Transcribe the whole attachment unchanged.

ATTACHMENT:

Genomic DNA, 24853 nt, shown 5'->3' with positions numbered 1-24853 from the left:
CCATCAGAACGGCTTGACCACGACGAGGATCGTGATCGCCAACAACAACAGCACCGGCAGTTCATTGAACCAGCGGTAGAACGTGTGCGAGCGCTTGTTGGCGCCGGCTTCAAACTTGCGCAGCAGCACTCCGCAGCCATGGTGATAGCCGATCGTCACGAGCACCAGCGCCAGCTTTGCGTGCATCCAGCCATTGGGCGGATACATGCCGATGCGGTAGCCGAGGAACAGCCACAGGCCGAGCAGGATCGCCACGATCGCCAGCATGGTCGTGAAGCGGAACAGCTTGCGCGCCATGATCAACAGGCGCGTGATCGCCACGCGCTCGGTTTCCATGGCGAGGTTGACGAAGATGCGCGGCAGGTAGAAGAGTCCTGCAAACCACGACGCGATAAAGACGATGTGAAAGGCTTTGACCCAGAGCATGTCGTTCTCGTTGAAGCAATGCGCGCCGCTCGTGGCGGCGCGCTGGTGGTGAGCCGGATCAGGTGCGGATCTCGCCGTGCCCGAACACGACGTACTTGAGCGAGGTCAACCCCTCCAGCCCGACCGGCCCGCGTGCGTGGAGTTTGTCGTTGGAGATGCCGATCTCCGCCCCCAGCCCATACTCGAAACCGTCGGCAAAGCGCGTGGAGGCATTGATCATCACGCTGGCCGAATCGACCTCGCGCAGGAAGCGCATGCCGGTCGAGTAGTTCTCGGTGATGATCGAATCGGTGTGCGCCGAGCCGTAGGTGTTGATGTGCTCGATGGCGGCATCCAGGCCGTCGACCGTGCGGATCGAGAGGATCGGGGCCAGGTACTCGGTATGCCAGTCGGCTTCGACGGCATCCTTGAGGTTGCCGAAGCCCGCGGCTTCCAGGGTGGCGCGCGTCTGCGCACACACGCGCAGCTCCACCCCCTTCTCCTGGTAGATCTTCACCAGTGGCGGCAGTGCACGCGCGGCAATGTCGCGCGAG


Genomic DNA, 24853 nt, shown 5'->3' with positions numbered 1-24853 from the left:
CCATCAGAACGGCTTGACCACGACGAGGATCGTGATCGCCAACAACAACAGCACCGGCAGTTCATTGAACCAGCGGTAGAACGTGTGCGAGCGCTTGTTGGCGCCGGCTTCAAACTTGCGCAGCAGCACTCCGCAGCCATGGTGATAGCCGATCGTCACGAGCACCAGCGCCAGCTTTGCGTGCATCCAGCCATTGGGCGGATACATGCCGATGCGGTAGCCGAGGAACAGCCACAGGCCGAGCAGGATCGCCACGATCGCCAGCATGGTCGTGAAGCGGAACAGCTTGCGCGCCATGATCAACAGGCGCGTGATCGCCACGCGCTCGGTTTCCATGGCGAGGTTGACGAAGATGCGCGGCAGGTAGAAGAGTCCTGCAAACCACGACGCGATAAAGACGATGTGAAAGGCTTTGACCCAGAGCATGTCGTTCTCGTTGAAGCAATGCGCGCCGCTCGTGGCGGCGCGCTGGTGGTGAGCCGGATCAGGTGCGGATCTCGCCGTGCCCGAACACGACGTACTTGAGCGAGGTCAACCCCTCCAGCCCGACCGGCCCGCGTGCGTGGAGTTTGTCGTTGGAGATGCCGATCTCCGCCCCCAGCCCATACTCGAAACCGTCGGCAAAGCGCGTGGAGGCATTGATCATCACGCTGGCCGAATCGACCTCGCGCAGGAAGCGCATGCCGGTCGAGTAGTTCTCGGTGATGATCGAATCGGTGTGCGCCGAGCCGTAGGTGTTGATGTGCTCGATGGCGGCATCCAGGCCGTCGACCGTGCGGATCGAGAGGATCGGGGCCAGGTACTCGGTATGCCAGTCGGCTTCGACGGCATCCTTGAGGTTGCCGAAGCCCGCGGCTTCCAGGGTGGCGCGCGTCTGCGCACACACGCGCAGCTCCACCCCCTTCTCCTGGTAGATCTTCACCAGTGGCGGCAGTGCACGCGCGGCAATGTCGCGCGAG